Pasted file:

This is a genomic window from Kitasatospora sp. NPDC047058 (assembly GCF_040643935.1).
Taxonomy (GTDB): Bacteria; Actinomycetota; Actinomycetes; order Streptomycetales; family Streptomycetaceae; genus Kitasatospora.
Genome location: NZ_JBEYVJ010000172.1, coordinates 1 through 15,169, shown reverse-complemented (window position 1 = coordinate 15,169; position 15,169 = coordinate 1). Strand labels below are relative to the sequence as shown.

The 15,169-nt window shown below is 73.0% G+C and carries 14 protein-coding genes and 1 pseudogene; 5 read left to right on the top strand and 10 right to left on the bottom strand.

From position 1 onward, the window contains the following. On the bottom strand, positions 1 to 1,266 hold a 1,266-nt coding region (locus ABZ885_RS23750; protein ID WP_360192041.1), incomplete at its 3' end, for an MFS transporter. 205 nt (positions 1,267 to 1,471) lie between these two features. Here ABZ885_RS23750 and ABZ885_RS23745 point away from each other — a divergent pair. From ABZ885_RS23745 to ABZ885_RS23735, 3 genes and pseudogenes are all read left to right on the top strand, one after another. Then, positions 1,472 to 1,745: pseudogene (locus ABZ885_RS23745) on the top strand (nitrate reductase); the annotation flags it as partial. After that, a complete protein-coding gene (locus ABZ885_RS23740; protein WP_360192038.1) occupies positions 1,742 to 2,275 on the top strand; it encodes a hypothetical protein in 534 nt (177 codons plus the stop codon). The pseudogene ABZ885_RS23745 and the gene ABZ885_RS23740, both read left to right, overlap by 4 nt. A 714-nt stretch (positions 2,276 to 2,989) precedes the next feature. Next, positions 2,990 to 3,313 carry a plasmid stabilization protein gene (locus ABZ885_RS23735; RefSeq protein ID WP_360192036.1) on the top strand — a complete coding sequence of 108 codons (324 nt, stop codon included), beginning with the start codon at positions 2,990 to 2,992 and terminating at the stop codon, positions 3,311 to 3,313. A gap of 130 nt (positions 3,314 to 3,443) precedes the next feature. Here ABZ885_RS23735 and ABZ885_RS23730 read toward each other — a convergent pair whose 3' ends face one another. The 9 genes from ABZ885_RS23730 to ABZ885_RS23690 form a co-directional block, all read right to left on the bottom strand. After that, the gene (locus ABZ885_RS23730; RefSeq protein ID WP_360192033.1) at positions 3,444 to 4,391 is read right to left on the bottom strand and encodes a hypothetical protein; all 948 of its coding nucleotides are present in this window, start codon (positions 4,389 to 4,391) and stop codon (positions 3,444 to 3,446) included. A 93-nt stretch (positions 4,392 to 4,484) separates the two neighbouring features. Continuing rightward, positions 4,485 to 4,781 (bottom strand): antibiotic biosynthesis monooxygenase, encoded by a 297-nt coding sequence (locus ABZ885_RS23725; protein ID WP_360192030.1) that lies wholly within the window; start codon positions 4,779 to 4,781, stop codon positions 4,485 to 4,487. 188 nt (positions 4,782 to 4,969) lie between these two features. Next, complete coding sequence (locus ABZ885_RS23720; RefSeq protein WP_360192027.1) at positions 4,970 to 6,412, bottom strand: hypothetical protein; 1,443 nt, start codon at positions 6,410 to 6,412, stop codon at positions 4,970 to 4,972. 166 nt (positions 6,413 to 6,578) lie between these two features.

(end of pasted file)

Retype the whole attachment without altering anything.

This is a genomic window from Kitasatospora sp. NPDC047058 (assembly GCF_040643935.1).
Taxonomy (GTDB): Bacteria; Actinomycetota; Actinomycetes; order Streptomycetales; family Streptomycetaceae; genus Kitasatospora.
Genome location: NZ_JBEYVJ010000172.1, coordinates 1 through 15,169, shown reverse-complemented (window position 1 = coordinate 15,169; position 15,169 = coordinate 1). Strand labels below are relative to the sequence as shown.

The 15,169-nt window shown below is 73.0% G+C and carries 14 protein-coding genes and 1 pseudogene; 5 read left to right on the top strand and 10 right to left on the bottom strand.

From position 1 onward, the window contains the following. On the bottom strand, positions 1 to 1,266 hold a 1,266-nt coding region (locus ABZ885_RS23750; protein ID WP_360192041.1), incomplete at its 3' end, for an MFS transporter. 205 nt (positions 1,267 to 1,471) lie between these two features. Here ABZ885_RS23750 and ABZ885_RS23745 point away from each other — a divergent pair. From ABZ885_RS23745 to ABZ885_RS23735, 3 genes and pseudogenes are all read left to right on the top strand, one after another. Then, positions 1,472 to 1,745: pseudogene (locus ABZ885_RS23745) on the top strand (nitrate reductase); the annotation flags it as partial. After that, a complete protein-coding gene (locus ABZ885_RS23740; protein WP_360192038.1) occupies positions 1,742 to 2,275 on the top strand; it encodes a hypothetical protein in 534 nt (177 codons plus the stop codon). The pseudogene ABZ885_RS23745 and the gene ABZ885_RS23740, both read left to right, overlap by 4 nt. A 714-nt stretch (positions 2,276 to 2,989) precedes the next feature. Next, positions 2,990 to 3,313 carry a plasmid stabilization protein gene (locus ABZ885_RS23735; RefSeq protein ID WP_360192036.1) on the top strand — a complete coding sequence of 108 codons (324 nt, stop codon included), beginning with the start codon at positions 2,990 to 2,992 and terminating at the stop codon, positions 3,311 to 3,313. A gap of 130 nt (positions 3,314 to 3,443) precedes the next feature. Here ABZ885_RS23735 and ABZ885_RS23730 read toward each other — a convergent pair whose 3' ends face one another. The 9 genes from ABZ885_RS23730 to ABZ885_RS23690 form a co-directional block, all read right to left on the bottom strand. After that, the gene (locus ABZ885_RS23730; RefSeq protein ID WP_360192033.1) at positions 3,444 to 4,391 is read right to left on the bottom strand and encodes a hypothetical protein; all 948 of its coding nucleotides are present in this window, start codon (positions 4,389 to 4,391) and stop codon (positions 3,444 to 3,446) included. A 93-nt stretch (positions 4,392 to 4,484) separates the two neighbouring features. Continuing rightward, positions 4,485 to 4,781 (bottom strand): antibiotic biosynthesis monooxygenase, encoded by a 297-nt coding sequence (locus ABZ885_RS23725; protein ID WP_360192030.1) that lies wholly within the window; start codon positions 4,779 to 4,781, stop codon positions 4,485 to 4,487. 188 nt (positions 4,782 to 4,969) lie between these two features. Next, complete coding sequence (locus ABZ885_RS23720; RefSeq protein WP_360192027.1) at positions 4,970 to 6,412, bottom strand: hypothetical protein; 1,443 nt, start codon at positions 6,410 to 6,412, stop codon at positions 4,970 to 4,972. 166 nt (positions 6,413 to 6,578) lie between these two features.